But we did more than that. When the administration, for example, says that their plan will balance or cut the debt in half over the next 5 years, they are taking great poetic license with certain assumptions about what will happen in the next several years. For example, the administration's budget, the one they say that will get us to cut the deficit in half in the next 5 years, ignores the costs of the Iraq war after the end of this year.

That makes an assumption I think we would all like to make that there won't be any further war costs after December 31, but that is not a realistic assumption. Even if the last troops have come home by then, there are still billions and billions of dollars to repair, to maintain, to replace the equipment that has been degraded in Iraq.

More than that, we have to prudently expect that the expenses of the Iraq war are not going to come to an end on December 31. Even if all the troops came home, those expenses would not come to an end then.

What other fictions are we using in the budget process? Well, we are assuming that nothing is done about the alternative minimum tax. This tax that was started in the 1970s and was designed to apply to only a few families in the country was never indexed for inflation.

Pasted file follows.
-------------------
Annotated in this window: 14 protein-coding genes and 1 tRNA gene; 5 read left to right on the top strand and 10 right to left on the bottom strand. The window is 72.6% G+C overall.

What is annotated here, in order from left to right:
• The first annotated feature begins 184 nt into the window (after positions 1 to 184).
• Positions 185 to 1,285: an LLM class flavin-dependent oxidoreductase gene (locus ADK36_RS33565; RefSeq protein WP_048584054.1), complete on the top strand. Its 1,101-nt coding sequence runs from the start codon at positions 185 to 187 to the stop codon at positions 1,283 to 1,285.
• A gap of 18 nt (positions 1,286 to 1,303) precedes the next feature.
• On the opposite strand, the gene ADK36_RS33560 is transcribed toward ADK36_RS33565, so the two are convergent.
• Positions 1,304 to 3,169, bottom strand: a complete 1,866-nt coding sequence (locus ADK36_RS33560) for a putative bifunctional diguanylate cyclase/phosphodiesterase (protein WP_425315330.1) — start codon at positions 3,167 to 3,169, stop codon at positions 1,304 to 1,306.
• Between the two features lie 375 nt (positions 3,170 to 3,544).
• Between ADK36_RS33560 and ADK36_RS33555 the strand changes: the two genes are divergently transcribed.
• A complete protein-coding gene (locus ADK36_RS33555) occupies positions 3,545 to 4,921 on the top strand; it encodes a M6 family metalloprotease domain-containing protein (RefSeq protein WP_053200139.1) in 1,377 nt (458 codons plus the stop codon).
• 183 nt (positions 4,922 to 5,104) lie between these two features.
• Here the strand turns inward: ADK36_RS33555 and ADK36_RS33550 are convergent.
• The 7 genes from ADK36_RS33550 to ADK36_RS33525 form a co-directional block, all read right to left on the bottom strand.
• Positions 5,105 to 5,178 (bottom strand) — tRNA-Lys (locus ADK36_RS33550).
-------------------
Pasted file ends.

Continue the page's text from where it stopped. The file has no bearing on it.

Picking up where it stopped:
The basic theme behind that, or the theory of that, wasn't a bad theory, it was that several of the largest, wealthiest families in the country shouldn't escape any form of tax because they used a clever combination of tax loopholes. There ought to be some alternative minimum calculation. What was designed to and did apply only to a handful of families in the 1970s, because it was never indexed for inflation, now is applying to millions of people.

This cannot be left unchecked. If the AMT is not fixed, then all of the tax cuts that were given in the last several years will be completely wiped up and replaced with a very large middle-class tax increase.

Now, the administration knows this is a problem that has to be dealt with, but it is very expensive to fix this problem. It is going to require that we deal, very frankly, with some of the different budget priorities that we haven't been willing to deal with.